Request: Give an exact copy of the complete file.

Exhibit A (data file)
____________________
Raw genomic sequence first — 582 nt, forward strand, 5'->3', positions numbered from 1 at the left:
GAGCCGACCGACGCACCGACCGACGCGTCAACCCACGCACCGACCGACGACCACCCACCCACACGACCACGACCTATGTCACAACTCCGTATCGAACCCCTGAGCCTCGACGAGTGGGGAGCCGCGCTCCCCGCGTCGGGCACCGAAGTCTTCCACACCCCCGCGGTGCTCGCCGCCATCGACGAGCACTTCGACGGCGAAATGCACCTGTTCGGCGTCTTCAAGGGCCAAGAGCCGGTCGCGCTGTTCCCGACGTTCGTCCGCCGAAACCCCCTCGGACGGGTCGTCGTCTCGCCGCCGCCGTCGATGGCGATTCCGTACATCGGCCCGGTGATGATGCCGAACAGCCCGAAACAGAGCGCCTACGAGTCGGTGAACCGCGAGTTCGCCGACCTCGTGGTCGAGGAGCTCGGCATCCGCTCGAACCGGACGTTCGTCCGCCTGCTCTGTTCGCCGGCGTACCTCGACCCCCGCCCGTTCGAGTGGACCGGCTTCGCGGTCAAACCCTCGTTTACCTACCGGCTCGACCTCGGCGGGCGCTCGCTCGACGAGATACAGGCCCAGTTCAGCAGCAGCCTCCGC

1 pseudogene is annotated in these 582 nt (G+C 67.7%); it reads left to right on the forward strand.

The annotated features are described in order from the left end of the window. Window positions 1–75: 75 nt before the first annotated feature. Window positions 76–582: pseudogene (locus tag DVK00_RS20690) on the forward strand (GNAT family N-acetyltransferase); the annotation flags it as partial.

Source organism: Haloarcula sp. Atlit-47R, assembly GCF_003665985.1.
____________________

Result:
Raw genomic sequence first — 582 nt, forward strand, 5'->3', positions numbered from 1 at the left:
GAGCCGACCGACGCACCGACCGACGCGTCAACCCACGCACCGACCGACGACCACCCACCCACACGACCACGACCTATGTCACAACTCCGTATCGAACCCCTGAGCCTCGACGAGTGGGGAGCCGCGCTCCCCGCGTCGGGCACCGAAGTCTTCCACACCCCCGCGGTGCTCGCCGCCATCGACGAGCACTTCGACGGCGAAATGCACCTGTTCGGCGTCTTCAAGGGCCAAGAGCCGGTCGCGCTGTTCCCGACGTTCGTCCGCCGAAACCCCCTCGGACGGGTCGTCGTCTCGCCGCCGCCGTCGATGGCGATTCCGTACATCGGCCCGGTGATGATGCCGAACAGCCCGAAACAGAGCGCCTACGAGTCGGTGAACCGCGAGTTCGCCGACCTCGTGGTCGAGGAGCTCGGCATCCGCTCGAACCGGACGTTCGTCCGCCTGCTCTGTTCGCCGGCGTACCTCGACCCCCGCCCGTTCGAGTGGACCGGCTTCGCGGTCAAACCCTCGTTTACCTACCGGCTCGACCTCGGCGGGCGCTCGCTCGACGAGATACAGGCCCAGTTCAGCAGCAGCCTCCGC

1 pseudogene is annotated in these 582 nt (G+C 67.7%); it reads left to right on the forward strand.

The annotated features are described in order from the left end of the window. Window positions 1–75: 75 nt before the first annotated feature. Window positions 76–582: pseudogene (locus tag DVK00_RS20690) on the forward strand (GNAT family N-acetyltransferase); the annotation flags it as partial.

Source organism: Haloarcula sp. Atlit-47R, assembly GCF_003665985.1.